Sunday, February 24, 2013

The Cyberdragon

Unit 61398 and Chinese Cyber Belligerence 

In certain ways, this whole cyber craze isn't exactly new--though it may certainly seem that way to the average individual watching the news over the past year or so. For years, security experts (both public and private) and western intelligence agencies have indicated that Chinese hackers have been trying to steal Western corporate secrets.  Recently, evidence of Chinese hacking has outraged American politicians and has lead to backlash against Chinese firms. 

Outside the building alleged to be the home of Chinese military Unit 61398 by 
American cyber security firm Mandiant. 

The Chinese government has always vehemently denied these accusations. In January of 2013 the Chinese Defense Ministry asserted that "it is unprofessional and groundless to accuse the Chinese military of launching cyber attacks without any conclusive evidence."  That all changed on Feb 19th when Mandiant, an American cyber-security firm, released a report detailing the activities of a particular group of hackers. That group of hackers was a Chinese military outfit known as Unit 61398 and they, according to the Mandiant report, were probably behind attacks launched against more than one hundred companies and government agencies the world over.The Mandiant report itself is the result of nearly six years of investigation and tracks individual members of one Chinese hacker group (with charming aliases like "Ugly Gorilla" and "SuperHard") to what the Economist describes as a "nondescript district in residential Shanghai that is home to Unit 61398) f the People's Liberation Army."

 The report (which dubs the Unit as APT1) indicates that the Chinese did not employ particularly ground-breaking methods in their endeavors. What makes them unique is the "duration of the attacks and the range of the group's "ecosystem" of remote-control software." These factors combined allowed the hackers to steal terabytes of data from their victims. For the the less than tech savvy among us, that is literally trillions of bytes of information from the hapless, hacked organizations they targeted. And as for duration of the attacks, some have dates imprinted on them which suggests that they were initially programmed as early as 2004. What we are seeing now is clearly the fruition of what might be nearly a decade of planning and premeditation. They've been at this for some time. So no, this cyber thing isn't remotely new. Not at all.  The report indicates that most of the companies and organizations hacked were in fact American, and while it does not name victims, a relates New York Times investigation (Mandiant was also the company NYT hired to look into their own cyber-attacks) sheds some light: including that the hackers managed to gain access to an American defense contractor as well as the networks of a company that helps run American pipelines and power grids. Needless to say, that in itself is cause for alarm.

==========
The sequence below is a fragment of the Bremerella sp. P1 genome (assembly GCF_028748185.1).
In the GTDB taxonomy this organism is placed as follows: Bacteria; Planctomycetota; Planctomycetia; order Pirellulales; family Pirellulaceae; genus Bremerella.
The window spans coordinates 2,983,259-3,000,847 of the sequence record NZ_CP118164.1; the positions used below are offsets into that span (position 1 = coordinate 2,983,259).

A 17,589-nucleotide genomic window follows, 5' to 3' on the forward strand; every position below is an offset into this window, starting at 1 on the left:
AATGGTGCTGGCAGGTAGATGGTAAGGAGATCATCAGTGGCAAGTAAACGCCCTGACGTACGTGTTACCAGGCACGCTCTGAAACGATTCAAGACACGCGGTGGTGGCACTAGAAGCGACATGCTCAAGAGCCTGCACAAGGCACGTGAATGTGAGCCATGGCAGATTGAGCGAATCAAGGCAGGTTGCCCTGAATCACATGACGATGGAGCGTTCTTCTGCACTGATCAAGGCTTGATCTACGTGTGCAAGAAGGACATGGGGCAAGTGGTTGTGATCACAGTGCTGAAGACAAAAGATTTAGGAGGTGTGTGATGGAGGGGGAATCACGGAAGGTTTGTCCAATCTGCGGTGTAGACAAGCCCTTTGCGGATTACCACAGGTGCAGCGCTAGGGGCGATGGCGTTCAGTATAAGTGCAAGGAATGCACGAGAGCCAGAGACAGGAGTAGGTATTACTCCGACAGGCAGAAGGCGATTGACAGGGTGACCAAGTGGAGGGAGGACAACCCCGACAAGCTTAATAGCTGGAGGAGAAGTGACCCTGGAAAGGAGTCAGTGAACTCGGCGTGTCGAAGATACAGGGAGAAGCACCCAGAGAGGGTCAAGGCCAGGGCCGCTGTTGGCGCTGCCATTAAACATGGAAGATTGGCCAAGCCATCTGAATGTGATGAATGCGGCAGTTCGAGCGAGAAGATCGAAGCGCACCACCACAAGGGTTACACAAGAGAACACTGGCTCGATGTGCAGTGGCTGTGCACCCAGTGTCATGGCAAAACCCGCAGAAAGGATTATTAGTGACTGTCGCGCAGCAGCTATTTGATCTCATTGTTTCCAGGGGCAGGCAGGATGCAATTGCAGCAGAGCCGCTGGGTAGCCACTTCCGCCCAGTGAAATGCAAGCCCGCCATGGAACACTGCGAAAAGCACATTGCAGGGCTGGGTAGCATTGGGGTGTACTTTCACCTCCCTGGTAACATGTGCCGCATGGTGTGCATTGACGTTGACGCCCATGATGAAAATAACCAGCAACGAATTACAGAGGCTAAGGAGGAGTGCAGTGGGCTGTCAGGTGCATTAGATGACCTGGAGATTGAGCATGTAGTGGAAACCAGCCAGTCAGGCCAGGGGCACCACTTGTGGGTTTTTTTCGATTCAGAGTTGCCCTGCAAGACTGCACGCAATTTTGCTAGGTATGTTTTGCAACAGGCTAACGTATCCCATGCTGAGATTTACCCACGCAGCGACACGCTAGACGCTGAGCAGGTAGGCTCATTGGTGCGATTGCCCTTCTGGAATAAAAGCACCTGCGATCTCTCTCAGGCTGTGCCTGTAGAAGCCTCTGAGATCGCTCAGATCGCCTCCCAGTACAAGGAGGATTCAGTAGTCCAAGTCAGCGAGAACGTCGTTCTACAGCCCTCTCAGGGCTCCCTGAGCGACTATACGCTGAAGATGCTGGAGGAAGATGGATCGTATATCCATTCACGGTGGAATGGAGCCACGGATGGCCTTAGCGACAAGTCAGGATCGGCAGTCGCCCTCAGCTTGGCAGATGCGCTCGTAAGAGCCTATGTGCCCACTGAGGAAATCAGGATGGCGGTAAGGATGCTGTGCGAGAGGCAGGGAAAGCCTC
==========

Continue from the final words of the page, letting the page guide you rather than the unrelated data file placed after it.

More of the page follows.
The day after this report was released,  February 20th, the United States government announced plans to combat the theft of trade secrets. Cybercrime costs businesses billions upon billions of dollars. No one seems to be able to put a firm number on it--but one thing is apparent: China is easily the most outrageous offender. 

Now, stones and glass houses taken into account, America is by no means innocent in our current world of cyber-spying. But what's unique to the Chinese, at least in comparison to America, is that the Mandiant report shows that China's definition of national security pretty much includes outright theft. This, of course, highlights the need for America as a government and a conglomeration of private companies to get itself in gear to deal with cyber threats. Barack Obama has recently announced measures to ensure greater cooperation between American firms and government agencies--especially in the realms of sharing information. He's supplicating Congress to take similar, more permanent steps. Hopefully this will put America on the path of greater cyber security. That aside--America (and the rest of the world) need to show the Chinese that state sponsored crime is unacceptable. It's time to move the complaints out from behind closed door discussion with Chinese officials and onto the world stage, or at least into the world media.

China should consider this too. How long will brazen cyber belligerence continue to work in their favor? China's new leader, Xi Jinping, came into power suggesting that China "must embrace reform and show more respect for the rule of law." This is a perfect opportunity, which may be missed in light of Chinese hot protests against the Mandiant report. Chinese economic benefits of cyber-theft are obvious, but what do they risk by persisting? Chinese companies will be regarded with consistent suspicion while seeking business abroad. Within the United States they already are, and those attitudes will only persist. China will also not be taken seriously when it protests to the West's talk of a "China threat." Chinese cyber belligerence will not be able to proceed unchallenged for long, and it will be interesting to see how the Chinese will handle the inevitable increasing resistance.

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